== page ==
Pim and I get together on occasion for coffee and dinner out, but we have more fun when we cook together. Recently when Pim was over, I had a pot of purple rice prepared from a new rice blend I found at the Whole Foods down the street. I’d never seen the Alter-Eco fair trade rice before but it was an interesting combination of Thai rices: long-grain jasmine combined with short grain black. I made a pot of Alter Eco’s “purple jasmine” (photo below) earlier in the day to test it out, and the brilliant purple-stained result was more like a soft Thai black sticky rice, rather than regular long-grain rice. The flavor was delicately sweet and very much like com nep (Vietnamese sticky rice cooked in a pot like regular rice). A good canvas for Thai sticky rice and coconut milk?
I showed Pim the cooked rice, she tasted it, and her eyes widened like that of a child. In her imitable style, she blurted out, “Thai sticky rice with coconut milk! All we need is coconut milk, palm sugar, and salt.”
Carefull Cooking Off the Cuff
With simple foods like Thai sticky rice with coconut milk, you just need a handful of good ingredients. I keep several brands of coconut milk and cream on hand, and I figured that one packaged in an aseptic box would have the brightest flavor, akin to freshly made coconut milk. Rummaging through my pantry (aka the hall closet), I found a box of Indonesian Kara brand of coconut cream. Pim was unfamiliar with the brand and packaging and asked for a taste, after which she deemed it suitable but not as good as fresh. Since, we couldn’t run out to a wet market for freshly grated coconut and make our own, the boxed stuff was as good as it could get. Similarly, I had a few types of palm sugar around, and suggested that we use the caramely artisanal Thai coconut palm sugar that Naam Pruitt had mailed to me. Pim tasted and cooed.
I let Pim do her Pim thing at my stove. In her new book,The Foodie Handbook, Pim encourages food enthusiasts to climb on board her wagon (well, maybe into a nice sedan) and get into her boat (just a small fast one, yatch not required) to enjoy the culinary splendors and conviviality of a delectable life. Pim proclaims that she eschews super precise recipes, but if you read her recipes in The Foodie Handbook, you’ll find them to be fairly detailed and full of insight, including how home cooks can reproduce food prepared by Michelin-starred chefs such as Joel Robuchon. And if you’ve witnessed her cooking like I have, you realize that what Pim champions — cooking off the cuff, requires a discerning palate and deft touch. Like I’ve said many times, cooking is a craft that one needs to practice.
Pim has cooked plenty and eaten around at numerous high and low-end places to know what’s required to prepare good food. I’ve seen her duel with her partner, Chef David Kinch, in my home kitchen. That evening, she quietly bent over the small saucepan, poured in about 1 cup of coconut cream, then added a good tablespoon of the soft palm sugar. She hesitated with the sugar a tad, backing off from the initial amount that she’d gauged. (Cooking tip 1: It’s easier to add an ingredient than to take it away from a dish!) She asked for salt, I offered several kinds, and she selected plain sea salt, adding a generous pinch to the pot. (Cooking Tip 2: When cooking in someone else’s kitchen, try to season food with salt similar to what you normally cook with so that you stay on your game.)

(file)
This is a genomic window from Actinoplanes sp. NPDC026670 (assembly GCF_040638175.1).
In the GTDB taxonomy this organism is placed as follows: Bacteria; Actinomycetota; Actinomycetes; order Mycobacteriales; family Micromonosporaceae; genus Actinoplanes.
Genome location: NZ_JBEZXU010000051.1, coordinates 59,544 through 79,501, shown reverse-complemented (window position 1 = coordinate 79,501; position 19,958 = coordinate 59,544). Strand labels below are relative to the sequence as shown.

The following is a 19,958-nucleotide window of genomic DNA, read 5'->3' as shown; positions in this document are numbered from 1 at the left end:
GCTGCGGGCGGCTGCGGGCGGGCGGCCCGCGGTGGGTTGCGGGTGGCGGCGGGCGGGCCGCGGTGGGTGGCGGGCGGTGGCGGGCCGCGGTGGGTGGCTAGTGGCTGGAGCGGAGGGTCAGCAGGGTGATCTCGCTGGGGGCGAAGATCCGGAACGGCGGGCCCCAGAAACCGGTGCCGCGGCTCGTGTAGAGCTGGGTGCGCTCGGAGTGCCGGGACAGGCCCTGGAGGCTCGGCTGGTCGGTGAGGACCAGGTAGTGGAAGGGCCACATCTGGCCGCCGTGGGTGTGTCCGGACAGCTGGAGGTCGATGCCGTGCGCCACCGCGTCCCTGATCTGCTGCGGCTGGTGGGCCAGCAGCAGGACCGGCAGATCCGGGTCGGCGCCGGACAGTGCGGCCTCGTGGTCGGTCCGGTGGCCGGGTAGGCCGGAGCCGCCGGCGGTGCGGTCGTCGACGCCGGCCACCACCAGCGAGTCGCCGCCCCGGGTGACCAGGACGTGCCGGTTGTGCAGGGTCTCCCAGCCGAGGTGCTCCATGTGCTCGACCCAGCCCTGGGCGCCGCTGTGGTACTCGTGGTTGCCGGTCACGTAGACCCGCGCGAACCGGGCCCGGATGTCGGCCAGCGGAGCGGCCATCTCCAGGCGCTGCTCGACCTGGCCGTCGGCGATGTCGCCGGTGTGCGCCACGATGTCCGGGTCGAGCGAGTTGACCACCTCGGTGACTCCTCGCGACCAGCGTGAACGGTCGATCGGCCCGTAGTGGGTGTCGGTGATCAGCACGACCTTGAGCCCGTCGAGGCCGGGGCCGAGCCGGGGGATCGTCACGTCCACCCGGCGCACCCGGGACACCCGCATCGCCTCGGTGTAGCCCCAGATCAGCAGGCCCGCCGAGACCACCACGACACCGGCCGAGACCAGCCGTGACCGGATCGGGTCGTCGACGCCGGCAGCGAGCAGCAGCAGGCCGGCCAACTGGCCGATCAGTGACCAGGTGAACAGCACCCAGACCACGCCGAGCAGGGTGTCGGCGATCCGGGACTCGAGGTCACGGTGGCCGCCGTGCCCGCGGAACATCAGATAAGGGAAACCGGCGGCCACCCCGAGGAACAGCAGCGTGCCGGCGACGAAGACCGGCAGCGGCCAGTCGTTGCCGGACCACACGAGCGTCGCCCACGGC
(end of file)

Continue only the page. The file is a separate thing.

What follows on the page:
Stirring slowly over moderate heat, Pim observed the texture of the coconut cream, tasted it when all the sugar had been dissolved, then said, “Ahhh, it’s perfect.” She pulled it off the heat and that was it. Ta-da. Nothing more was said or done until dessert time, when I reheated the rice and let Pim serve up the sweet treat.
Rory, Pim, and I had had a fairly full meal of pasta Bolognese and salad, but we made room for dessert, which I can only say we gobbled up. It was frankly, as good as crack. The plush rice was enriched by the creamy sweet coconut and made edgy by the slight bite of sea salt. A terrific example of the savory-sweet marriage that embodies Southeast Asian cuisines.
Making Thai sticky rice with coconut milk was a casual, impromptu thing that evening. I had the rice and Pim plugged into the program using ingredients that I had on hand. Granted, I keep an unusual pantry, but that’s what being a foodie is about, right? Having the good stuff and knowing how to use it.
Thai Sticky Rice with Coconut Cream
You could use regular sticky (glutinous) rice, coconut milk, light brown sugar and table salt for this dish and the result will be fine. However, push yourself a bit to get great coconut cream (which yields a wonderful rich flavor) or even make your own coconut milk. Frozen coconut milk from Thailand would work well too; it’s available at Asian markets. You’ll get spectacular results. This sticky rice with coconut cream recipe below reflects what we enjoyed that evening:
1 cup raw Alter-Eco Purple Jasmine rice
1 1/4 cups water
1 cup coconut cream, preferably the aseptic kind, such as Kara or Aroy-D brands
1 generous tablespoon Thai palm sugar
1 generous pinch sea salt
1. Use the instructions in “How to Cook Perfect Rice” to cook the rice up with the water. Set aside.
2. In a small saucepan, combine the coconut cream with the palm sugar and sea salt. Over medium heat, stir to dissolve the sugar. Bring to a simmer, then taste, making any flavor adjustments with extra sugar or salt. Set aside.
3. To serve, reheat the rice, if necessary, and then spoon it into individual small bowls or saucers. Top with the coconut milk and enjoy with spoons.
Note: Aseptic boxed packages of coconut milk is available at some Asian markets but the cream is seems to be more widely available. You can always scoop out the cream from an unshaken can of coconut milk, if you want.